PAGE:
If you’ve been in IT over the last three years you would’ve heard people shout “DOCKER” from the rooftops demanding its immediate use, everywhere, in your technology infrastructure. And you may have said to yourself, “What on earth is a Docker?”
A few years ago I was just as confused by all the shouting, and could not tell the difference between an image or a container. But I’m now happy to say I’ve got a much better understanding of what Docker is, so I thought I’d create a few simple notes to help you avoid my confusion and understand the benefits (and potential pitfalls) of using Docker.
What is Docker?
Docker is a containerization product (and it’s also the company that supply the product). It’s Open Source and you can do an awful lot with the Community Edition. There are paid for versions as well if you want commercial support or enterprise features.
As well as Docker itself, there are products like Docker Swarm and Google Kubernetes that help you manage Docker containers at large scale. That is a separate topic that we won’t talk about here.
So what are containers?
Containers take the idea of virtual machines one stage further. A bit of history might make this clearer.
When I started in IT we used to have big machines that ran lots of different workloads. As hardware became (a bit) cheaper we got smaller machines that each ran a specialised workload, e.g. accounts or email. However there were a few different problems with this:
- If things got busy the machine could get slow, sometimes very slow…
- Trying to avoid congestion at peak times meant having to invest in spare capacity, which was usually wasted most of the time.
- If one process went “rogue” it could break everything else on the machine. This was a security problem as well as a reliability problem.
- Even if a process didn’t have a problem, a single process suffering heavy load could impact all the other services or processes running on the machine.
In the naughties we started using virtual machines (VM). With VMs, we can isolate each workload inside its own private copy of the operating system. This is good because software can be isolated and moved around to different machines depending on demand. However there are still a number of problems:
- It takes lot of memory to run all those different copies of Windows or Linux. They also took a lot of time to start, or restart if they crash.
- The OS extra layers made it hard to manage the system, and activities like rolling out security patches became much harder. Although there are tools to help with system configuration management at scale, it still takes time and effort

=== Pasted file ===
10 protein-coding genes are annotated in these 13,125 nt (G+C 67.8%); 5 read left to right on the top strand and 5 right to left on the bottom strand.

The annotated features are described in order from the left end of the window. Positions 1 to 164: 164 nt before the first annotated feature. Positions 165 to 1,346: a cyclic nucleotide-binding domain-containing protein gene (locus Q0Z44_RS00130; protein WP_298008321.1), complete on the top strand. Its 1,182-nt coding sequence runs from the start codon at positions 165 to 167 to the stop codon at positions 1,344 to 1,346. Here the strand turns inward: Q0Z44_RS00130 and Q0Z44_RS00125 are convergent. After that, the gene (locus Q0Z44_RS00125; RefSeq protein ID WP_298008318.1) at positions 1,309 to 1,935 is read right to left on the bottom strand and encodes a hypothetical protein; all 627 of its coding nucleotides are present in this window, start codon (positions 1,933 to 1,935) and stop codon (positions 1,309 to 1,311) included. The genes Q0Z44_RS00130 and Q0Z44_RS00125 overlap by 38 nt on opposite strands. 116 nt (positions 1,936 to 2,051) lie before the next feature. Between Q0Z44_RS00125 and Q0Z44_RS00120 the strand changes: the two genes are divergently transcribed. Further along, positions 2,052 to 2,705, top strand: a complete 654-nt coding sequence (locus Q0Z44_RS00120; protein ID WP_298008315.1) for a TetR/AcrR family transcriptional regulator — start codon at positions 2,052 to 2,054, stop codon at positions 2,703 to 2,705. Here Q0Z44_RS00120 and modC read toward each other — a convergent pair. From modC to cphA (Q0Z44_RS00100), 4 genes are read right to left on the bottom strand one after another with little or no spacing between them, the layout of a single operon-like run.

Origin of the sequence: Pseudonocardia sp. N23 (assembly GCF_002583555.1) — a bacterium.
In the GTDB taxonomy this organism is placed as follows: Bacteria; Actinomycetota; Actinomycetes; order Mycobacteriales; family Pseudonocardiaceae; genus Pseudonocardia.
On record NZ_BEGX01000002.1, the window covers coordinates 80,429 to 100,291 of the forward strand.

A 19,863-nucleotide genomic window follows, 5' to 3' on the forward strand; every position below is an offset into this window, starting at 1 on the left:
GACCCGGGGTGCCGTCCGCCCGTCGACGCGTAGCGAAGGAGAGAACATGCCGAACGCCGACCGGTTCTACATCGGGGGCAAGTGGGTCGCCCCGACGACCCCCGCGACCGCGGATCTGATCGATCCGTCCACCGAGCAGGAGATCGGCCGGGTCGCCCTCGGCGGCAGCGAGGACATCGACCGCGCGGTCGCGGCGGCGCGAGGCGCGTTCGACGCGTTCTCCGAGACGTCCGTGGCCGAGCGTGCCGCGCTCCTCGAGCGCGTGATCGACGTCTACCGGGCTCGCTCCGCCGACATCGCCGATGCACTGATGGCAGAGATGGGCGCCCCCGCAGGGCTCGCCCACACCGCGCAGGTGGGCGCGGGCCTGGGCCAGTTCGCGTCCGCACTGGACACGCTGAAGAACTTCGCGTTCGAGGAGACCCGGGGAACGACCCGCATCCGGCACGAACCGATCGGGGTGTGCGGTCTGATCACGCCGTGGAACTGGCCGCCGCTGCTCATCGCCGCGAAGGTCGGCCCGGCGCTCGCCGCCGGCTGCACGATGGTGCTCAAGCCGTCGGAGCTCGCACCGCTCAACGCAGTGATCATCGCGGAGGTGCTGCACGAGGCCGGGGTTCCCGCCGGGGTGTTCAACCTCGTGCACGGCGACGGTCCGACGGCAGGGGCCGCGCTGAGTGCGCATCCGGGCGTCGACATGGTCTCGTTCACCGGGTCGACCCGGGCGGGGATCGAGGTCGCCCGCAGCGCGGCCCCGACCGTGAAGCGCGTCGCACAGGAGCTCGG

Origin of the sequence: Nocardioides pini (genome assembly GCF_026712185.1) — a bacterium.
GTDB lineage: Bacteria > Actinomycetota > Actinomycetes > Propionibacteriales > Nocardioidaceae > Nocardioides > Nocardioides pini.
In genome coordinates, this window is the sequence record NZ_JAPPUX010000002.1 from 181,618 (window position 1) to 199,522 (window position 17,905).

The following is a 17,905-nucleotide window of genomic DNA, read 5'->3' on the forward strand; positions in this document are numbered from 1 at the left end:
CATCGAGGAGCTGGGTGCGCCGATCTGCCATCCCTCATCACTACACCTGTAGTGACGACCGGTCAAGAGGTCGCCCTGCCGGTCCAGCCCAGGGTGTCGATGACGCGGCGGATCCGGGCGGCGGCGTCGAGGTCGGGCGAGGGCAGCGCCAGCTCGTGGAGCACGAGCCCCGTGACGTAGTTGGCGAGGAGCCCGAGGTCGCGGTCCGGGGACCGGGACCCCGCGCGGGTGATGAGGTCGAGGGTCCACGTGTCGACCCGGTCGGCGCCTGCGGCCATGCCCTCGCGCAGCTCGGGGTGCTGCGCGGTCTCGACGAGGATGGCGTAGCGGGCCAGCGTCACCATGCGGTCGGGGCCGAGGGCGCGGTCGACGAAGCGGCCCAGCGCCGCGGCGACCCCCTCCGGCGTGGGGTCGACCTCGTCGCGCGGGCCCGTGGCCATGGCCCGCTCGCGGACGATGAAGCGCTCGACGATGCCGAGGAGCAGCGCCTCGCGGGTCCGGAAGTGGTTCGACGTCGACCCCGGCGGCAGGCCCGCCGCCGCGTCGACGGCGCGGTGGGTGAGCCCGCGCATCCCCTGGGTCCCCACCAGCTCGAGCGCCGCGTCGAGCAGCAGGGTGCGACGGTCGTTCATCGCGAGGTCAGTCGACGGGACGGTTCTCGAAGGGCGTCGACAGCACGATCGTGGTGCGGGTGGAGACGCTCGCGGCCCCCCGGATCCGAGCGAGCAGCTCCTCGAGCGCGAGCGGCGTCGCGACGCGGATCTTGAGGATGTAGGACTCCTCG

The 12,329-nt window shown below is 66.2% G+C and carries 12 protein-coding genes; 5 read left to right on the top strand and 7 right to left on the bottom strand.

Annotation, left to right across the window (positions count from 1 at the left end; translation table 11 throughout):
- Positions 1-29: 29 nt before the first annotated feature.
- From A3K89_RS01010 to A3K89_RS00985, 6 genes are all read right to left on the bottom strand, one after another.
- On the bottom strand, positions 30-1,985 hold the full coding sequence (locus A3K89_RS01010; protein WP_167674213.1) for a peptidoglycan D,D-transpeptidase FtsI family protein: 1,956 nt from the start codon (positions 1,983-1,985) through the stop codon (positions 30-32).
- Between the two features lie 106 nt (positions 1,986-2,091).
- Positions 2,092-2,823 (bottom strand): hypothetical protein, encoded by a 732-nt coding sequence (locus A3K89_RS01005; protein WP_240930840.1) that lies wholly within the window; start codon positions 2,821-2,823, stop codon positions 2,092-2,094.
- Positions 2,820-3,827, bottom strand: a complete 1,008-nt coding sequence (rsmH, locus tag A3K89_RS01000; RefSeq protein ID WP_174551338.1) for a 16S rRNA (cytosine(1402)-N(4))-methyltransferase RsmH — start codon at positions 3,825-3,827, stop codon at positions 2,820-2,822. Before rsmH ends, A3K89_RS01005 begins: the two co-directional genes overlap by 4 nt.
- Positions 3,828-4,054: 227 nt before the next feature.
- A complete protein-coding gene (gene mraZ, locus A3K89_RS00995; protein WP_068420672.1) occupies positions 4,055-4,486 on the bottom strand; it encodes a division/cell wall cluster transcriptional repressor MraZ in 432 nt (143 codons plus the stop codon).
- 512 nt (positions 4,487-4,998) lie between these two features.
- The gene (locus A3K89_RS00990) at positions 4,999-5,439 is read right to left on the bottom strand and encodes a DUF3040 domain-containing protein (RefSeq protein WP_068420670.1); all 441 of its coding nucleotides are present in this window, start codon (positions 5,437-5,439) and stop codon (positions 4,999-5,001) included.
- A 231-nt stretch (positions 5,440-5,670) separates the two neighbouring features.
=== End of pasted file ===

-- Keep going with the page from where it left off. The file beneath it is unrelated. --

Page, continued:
- Moving and restarting virtual machines as demand changes is complex
Over the last few years containerization has become popular, mainly thanks to Docker.
With Docker, each component of a software solution (the server, the database etc) is run in a container. In the container it looks like a complete and isolated computer and operating system, but in reality it’s a virtualized operating system. That is, one copy of Linux (or Windows) made to look like a dedicated copy of the operating system for each container.
So virtual machines make the hardware virtual, and now Docker does the same thing to the operating system.
The advantages of using Docker
There are a number of advantages to using Docker:
- Containers are very quick to start (no operating system to boot)
- They use a lot less resources because you’re only running one copy of the operating system
- There are a lot of tools and resources to help you
- For a correctly designed solution, containers can provide much better resilience and scalability (at the cost of some complexity)
- It can be a lot easier to use similar software in production, test and development environments.
Do containers have any drawbacks?
All technology involves trade-offs and compromises, and Docker is no different:
- Security is still an evolving capability, and if you need solid security isolation you may need to continue to use virtual machines
- If you take advantage of Docker’s scalability features, you’ll need to support a corresponding increase in complexity requiring specialist skills.
What’s the difference between a Docker Image and a Docker Container?
(The following information is taken from a Docker workshop that I gave at Linux Conf Australia in 2019)
A Docker Image is the files and metadata needed to start and run a container.Think of it as “file system plus metadata”.
Note that it doesn’t contain an operating system, only the files needed for our process.
Typically a Docker Image contains:
- Software packages your program needs to run
- Your program and static config files
- Metadata about access to OS Level resources (networking, persistent storage, ENV variables, etc.)
- Default startup command
It’s NOT Running Processes, just the information you need to start and run the required processes.
Compare that to a Docker Container, which refers to the in memory contents of an image that’s currently running under Docker.
It’s basically one or more processes using resources granted to it via Docker. A working application will usually require one or more containers (perhaps spread across different machines).
One image can be used to start many containers.
If you’d like to watch the Docker presentation I gave at Linux Conf Australia 2019, it’s right here in all its 99 minute glory!
How do I get started with Docker?
The Community Edition version of Docker can be downloaded for free. There are detailed setup instructions for various workstation platforms to get you going.
There are a number of online courses and videos to help. One we’ve used at PaperCut is Docker Mastery on Udemy.
So there you have it: a quick (and hopefully helpful) rundown of Docker and the potential of containerization.